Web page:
Karl explained this the best. SFRs are NOT addressable indirectly and thus
you need an instruction for each one. You can't do something like
mov r0, #80
mov a, @r0
because this would access indirect memory not SFRs.
If you wrote an SDCC assembler program to access SFRs it would look
something like this:
unsigned char getSFR ()
; Return value of SFR
; B in SFR index (0..128)
; A out SFR value
mov a, #SFRoffset$ ; Size of each SFR instruction in table
mul ab ; Make into offset
add a, #<SFRdispatch$ ; Add offset to dispatch table
push acc ; Place SFR distpatch address on stack
mov a, b
addc a, #>SFRdispatch$
ret ; "call" into dispatch table will return to our caller
; Each entry is 3 bytes times 128 entries = 384 bytes total
mov a, 0x80
mov a, 0x81
mov a, 0x82
; rest of mov a, 0x... instructions go here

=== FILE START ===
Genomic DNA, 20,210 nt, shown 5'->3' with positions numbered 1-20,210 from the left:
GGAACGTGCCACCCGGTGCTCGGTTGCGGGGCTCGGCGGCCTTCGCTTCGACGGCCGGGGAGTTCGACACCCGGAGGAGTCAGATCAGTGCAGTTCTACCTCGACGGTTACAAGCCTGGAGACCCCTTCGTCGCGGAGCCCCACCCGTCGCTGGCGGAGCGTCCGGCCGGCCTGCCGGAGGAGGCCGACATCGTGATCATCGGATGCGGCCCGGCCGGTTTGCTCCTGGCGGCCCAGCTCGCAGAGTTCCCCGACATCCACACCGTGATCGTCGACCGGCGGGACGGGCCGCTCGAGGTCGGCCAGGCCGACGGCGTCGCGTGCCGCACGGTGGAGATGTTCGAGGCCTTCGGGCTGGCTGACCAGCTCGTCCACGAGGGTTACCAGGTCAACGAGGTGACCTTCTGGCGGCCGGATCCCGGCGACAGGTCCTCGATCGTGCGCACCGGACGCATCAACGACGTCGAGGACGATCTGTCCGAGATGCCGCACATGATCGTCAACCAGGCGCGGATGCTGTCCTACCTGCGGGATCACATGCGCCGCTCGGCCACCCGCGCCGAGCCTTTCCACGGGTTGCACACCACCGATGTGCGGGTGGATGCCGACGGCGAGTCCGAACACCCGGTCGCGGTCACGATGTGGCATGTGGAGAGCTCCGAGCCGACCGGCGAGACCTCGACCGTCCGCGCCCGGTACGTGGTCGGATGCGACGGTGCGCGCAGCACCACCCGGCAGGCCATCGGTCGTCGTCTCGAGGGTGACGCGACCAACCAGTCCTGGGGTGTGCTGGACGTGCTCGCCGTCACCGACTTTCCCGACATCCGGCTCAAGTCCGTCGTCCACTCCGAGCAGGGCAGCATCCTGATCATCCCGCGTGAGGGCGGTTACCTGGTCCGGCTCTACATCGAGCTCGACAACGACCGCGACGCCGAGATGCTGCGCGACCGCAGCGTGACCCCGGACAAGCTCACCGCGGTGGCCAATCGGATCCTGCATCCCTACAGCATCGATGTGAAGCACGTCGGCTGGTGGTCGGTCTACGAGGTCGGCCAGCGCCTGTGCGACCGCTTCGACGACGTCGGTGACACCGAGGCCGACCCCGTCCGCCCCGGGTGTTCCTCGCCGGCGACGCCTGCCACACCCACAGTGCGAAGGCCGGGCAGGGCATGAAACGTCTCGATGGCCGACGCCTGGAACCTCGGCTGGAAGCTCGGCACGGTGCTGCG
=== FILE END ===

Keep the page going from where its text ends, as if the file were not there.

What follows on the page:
Hope this helps.
On Sunday, March 17, 2002, at 05:00 PM, Murray Lang wrote:
> Are the SFRs not memory mapped as well?
> I've used assemblers that don't know about many SFRs and have accessed
> them simply through their memory locations specified in the MCU
> documentation. If space wasn't a problem you could define the SFR
> addresses in a table and step through that table, addressing the SFRs
> indirectly. Just a thought. I haven't actually tried it.
> At 10:16 16/03/02 -0600, Karl Bongers wrote:
>> So probably a big case statement is your best
>> bet, or the equivalent optimized in asm.
>> Lanius wrote:
>>> i want to display all *SFR-Register in a loop like:
>>> for(FSR=firstSFR;SFR<=lastFSR; FSR++)
>>> x= *FSR;
>>> how to?